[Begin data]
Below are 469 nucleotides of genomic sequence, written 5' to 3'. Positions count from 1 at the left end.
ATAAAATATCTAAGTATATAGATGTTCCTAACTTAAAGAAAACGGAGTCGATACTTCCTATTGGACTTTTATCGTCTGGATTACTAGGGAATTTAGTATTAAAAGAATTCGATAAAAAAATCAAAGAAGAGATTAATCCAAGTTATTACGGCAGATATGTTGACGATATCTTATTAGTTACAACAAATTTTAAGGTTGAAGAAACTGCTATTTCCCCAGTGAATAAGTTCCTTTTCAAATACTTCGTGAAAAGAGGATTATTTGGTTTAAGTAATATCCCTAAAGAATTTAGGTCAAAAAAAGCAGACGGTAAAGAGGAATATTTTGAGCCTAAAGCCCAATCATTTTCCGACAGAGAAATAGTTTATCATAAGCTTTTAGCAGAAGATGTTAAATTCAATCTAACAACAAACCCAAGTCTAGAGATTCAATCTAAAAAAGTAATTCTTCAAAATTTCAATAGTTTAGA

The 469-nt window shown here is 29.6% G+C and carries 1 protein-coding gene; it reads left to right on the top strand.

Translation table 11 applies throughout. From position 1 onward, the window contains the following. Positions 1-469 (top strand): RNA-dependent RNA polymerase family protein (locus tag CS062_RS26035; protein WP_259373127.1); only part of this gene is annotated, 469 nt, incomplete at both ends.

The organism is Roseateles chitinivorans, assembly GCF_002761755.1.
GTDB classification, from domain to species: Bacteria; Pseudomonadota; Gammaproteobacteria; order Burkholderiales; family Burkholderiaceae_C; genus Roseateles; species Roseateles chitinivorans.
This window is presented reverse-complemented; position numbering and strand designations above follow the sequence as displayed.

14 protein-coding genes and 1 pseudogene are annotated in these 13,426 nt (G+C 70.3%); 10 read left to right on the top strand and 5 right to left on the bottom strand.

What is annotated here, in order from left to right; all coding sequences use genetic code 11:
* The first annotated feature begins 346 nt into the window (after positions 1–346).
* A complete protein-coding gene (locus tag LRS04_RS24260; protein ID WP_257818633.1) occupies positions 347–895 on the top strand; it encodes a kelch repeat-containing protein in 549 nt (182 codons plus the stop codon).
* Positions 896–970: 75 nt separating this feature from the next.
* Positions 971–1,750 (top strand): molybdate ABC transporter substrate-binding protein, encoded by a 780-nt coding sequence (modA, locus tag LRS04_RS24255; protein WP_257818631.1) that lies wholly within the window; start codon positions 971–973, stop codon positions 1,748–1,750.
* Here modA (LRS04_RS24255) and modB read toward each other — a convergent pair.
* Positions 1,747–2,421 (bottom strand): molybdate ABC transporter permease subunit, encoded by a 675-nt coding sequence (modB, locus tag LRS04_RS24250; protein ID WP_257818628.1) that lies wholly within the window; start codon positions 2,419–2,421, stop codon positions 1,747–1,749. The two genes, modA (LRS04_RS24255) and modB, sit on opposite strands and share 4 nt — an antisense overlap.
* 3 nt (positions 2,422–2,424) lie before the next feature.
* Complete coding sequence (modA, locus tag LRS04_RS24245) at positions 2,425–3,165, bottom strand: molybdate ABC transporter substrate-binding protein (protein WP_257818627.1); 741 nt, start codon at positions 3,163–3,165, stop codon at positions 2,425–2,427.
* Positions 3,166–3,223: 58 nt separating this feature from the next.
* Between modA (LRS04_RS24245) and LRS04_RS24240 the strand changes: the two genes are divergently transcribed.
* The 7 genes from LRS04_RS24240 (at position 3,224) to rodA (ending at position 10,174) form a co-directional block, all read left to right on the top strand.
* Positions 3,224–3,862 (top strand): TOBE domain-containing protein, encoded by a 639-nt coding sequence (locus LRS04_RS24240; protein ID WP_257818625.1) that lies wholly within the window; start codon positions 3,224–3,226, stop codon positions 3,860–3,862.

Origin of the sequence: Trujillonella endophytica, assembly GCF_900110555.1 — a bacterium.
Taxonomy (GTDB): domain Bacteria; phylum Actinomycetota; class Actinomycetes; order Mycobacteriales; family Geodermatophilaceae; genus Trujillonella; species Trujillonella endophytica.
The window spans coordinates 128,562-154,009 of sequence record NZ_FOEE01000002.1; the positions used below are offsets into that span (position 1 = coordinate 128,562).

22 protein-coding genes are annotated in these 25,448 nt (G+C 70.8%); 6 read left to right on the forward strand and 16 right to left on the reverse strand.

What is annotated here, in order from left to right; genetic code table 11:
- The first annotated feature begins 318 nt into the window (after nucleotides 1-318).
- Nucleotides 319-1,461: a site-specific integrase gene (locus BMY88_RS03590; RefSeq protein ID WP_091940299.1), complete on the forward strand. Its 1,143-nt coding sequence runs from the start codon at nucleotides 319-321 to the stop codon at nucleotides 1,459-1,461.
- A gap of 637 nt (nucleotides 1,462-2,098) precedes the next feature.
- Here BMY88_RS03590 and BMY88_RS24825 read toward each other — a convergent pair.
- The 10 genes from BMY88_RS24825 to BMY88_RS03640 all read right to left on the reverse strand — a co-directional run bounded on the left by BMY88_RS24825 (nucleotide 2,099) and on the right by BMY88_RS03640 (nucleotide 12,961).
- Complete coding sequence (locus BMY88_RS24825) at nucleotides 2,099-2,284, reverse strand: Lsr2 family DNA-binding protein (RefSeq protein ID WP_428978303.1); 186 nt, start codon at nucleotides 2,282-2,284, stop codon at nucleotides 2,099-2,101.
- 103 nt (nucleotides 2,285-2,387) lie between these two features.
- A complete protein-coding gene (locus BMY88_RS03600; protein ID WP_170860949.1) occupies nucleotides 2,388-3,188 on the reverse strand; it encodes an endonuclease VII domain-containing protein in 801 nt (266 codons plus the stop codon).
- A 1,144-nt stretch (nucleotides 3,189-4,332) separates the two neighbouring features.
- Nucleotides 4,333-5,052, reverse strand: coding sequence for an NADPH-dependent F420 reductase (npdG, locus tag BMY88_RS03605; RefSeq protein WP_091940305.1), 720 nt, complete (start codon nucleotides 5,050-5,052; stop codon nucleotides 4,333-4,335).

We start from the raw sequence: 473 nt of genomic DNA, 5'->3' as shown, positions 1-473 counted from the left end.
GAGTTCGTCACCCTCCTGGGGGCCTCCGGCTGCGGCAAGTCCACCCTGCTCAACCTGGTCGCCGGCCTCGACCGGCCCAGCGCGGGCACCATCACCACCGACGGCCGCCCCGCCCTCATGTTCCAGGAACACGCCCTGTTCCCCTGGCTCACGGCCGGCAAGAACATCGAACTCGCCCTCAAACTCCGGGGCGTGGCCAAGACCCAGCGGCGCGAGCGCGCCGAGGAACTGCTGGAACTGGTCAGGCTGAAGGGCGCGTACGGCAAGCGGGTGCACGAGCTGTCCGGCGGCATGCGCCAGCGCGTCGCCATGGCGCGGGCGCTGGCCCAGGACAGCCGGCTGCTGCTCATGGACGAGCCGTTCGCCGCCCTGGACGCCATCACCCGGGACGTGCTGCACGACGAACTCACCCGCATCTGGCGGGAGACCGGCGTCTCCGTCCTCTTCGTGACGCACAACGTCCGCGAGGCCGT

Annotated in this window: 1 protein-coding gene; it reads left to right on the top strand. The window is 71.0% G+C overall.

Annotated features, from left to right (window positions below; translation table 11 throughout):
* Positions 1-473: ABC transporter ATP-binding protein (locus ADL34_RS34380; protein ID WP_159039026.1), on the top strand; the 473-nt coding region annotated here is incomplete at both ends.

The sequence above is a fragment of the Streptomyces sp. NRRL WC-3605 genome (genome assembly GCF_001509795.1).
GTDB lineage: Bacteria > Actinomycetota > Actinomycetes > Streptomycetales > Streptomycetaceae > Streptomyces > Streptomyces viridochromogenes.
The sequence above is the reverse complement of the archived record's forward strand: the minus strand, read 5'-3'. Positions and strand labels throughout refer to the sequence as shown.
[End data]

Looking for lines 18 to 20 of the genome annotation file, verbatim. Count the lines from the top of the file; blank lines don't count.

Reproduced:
* Positions 3,166–3,223: 58 nt separating this feature from the next.
* Between modA (LRS04_RS24245) and LRS04_RS24240 the strand changes: the two genes are divergently transcribed.
* The 7 genes from LRS04_RS24240 (at position 3,224) to rodA (ending at position 10,174) form a co-directional block, all read left to right on the top strand.